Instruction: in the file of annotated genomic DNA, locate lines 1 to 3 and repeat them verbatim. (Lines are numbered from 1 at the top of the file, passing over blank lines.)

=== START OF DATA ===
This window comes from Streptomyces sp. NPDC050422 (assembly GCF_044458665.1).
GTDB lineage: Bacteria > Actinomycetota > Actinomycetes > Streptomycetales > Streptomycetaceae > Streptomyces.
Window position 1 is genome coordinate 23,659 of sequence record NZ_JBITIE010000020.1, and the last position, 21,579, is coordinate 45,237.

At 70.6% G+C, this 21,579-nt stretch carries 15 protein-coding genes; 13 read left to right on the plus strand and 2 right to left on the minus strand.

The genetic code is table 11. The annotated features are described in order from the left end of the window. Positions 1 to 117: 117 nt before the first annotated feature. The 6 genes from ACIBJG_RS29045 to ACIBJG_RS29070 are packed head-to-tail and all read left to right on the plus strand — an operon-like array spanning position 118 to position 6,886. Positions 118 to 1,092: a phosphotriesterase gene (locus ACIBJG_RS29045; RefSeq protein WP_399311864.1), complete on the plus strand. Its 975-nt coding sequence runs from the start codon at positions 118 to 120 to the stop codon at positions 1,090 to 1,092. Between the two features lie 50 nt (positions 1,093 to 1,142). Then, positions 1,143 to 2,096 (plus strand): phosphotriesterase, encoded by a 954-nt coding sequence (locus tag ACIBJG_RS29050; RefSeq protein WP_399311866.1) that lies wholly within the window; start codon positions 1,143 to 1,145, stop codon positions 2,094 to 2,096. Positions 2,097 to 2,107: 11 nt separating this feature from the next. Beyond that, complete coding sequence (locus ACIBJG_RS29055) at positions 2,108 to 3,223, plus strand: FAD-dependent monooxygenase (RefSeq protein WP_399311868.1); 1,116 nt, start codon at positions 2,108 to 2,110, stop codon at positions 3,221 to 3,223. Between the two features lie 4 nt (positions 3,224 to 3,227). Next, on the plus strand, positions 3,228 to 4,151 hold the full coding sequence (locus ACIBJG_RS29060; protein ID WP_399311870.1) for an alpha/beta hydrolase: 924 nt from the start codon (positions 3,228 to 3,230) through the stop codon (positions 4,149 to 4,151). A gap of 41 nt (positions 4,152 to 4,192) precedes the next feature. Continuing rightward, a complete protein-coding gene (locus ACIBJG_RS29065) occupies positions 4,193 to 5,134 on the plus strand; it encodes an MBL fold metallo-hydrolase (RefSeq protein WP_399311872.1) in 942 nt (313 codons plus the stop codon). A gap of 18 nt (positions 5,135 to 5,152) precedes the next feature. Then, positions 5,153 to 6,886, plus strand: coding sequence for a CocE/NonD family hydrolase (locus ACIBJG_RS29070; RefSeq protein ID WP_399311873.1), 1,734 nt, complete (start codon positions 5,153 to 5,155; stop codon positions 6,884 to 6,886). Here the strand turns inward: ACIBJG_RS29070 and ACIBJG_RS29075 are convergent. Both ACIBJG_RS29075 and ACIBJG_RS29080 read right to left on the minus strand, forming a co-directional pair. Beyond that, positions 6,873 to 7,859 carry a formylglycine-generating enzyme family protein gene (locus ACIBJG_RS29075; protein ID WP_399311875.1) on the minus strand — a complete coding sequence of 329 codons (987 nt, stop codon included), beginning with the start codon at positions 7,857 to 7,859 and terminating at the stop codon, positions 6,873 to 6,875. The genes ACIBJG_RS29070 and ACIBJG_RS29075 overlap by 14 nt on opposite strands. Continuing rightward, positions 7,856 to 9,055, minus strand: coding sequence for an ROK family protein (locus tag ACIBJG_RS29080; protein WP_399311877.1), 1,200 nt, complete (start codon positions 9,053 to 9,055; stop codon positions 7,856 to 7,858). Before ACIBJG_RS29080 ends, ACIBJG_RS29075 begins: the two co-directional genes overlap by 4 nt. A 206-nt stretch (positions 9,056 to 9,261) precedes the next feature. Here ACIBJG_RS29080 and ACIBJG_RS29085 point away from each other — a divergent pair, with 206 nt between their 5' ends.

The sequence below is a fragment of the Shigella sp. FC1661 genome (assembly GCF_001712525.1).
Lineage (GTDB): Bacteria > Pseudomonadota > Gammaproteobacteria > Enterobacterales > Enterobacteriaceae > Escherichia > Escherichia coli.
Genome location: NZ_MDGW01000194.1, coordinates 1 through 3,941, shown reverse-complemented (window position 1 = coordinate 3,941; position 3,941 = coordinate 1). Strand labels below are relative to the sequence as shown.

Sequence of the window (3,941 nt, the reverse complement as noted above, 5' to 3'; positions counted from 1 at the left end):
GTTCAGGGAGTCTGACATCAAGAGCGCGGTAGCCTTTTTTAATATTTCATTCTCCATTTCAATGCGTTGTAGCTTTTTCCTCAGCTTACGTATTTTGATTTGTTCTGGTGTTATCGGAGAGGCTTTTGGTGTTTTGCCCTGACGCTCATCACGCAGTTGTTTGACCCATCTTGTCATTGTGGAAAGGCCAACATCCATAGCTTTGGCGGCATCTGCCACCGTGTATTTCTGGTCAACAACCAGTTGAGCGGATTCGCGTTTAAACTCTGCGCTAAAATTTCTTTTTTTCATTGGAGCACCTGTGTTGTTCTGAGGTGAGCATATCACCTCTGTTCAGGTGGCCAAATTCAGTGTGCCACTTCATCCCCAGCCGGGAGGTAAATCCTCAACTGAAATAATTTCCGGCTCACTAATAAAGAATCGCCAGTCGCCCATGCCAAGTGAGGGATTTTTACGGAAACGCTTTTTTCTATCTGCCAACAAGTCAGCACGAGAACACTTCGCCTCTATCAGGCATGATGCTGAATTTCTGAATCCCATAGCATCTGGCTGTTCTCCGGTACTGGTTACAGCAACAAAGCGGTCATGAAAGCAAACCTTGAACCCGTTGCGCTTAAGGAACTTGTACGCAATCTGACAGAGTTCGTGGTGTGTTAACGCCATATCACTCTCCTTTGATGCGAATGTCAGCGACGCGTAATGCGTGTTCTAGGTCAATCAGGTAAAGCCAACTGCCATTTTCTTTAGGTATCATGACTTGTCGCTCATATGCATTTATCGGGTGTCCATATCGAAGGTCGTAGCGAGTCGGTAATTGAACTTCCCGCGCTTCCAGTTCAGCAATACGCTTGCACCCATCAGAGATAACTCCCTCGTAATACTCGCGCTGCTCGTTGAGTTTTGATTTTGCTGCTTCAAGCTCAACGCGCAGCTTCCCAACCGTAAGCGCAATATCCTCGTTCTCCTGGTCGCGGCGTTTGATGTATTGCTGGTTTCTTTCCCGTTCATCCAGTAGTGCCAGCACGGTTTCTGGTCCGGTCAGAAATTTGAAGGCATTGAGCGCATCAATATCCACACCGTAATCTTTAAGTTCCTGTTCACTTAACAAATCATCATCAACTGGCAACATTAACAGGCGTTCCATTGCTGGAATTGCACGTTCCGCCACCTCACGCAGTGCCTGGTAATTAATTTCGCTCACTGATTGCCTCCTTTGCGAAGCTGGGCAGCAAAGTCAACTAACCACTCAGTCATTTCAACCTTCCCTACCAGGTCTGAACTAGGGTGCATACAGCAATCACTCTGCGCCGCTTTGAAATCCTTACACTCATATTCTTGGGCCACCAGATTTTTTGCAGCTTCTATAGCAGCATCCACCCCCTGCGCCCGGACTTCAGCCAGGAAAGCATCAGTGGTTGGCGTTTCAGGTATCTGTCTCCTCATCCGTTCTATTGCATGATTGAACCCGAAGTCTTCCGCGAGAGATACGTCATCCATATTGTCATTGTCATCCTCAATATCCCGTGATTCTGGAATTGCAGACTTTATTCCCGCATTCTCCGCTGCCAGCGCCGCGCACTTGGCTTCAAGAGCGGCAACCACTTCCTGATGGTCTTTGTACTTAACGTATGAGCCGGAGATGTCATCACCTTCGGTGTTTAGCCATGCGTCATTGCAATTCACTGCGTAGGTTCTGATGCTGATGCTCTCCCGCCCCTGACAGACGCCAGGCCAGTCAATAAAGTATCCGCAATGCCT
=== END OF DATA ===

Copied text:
This window comes from Streptomyces sp. NPDC050422 (assembly GCF_044458665.1).
GTDB lineage: Bacteria > Actinomycetota > Actinomycetes > Streptomycetales > Streptomycetaceae > Streptomyces.
Window position 1 is genome coordinate 23,659 of sequence record NZ_JBITIE010000020.1, and the last position, 21,579, is coordinate 45,237.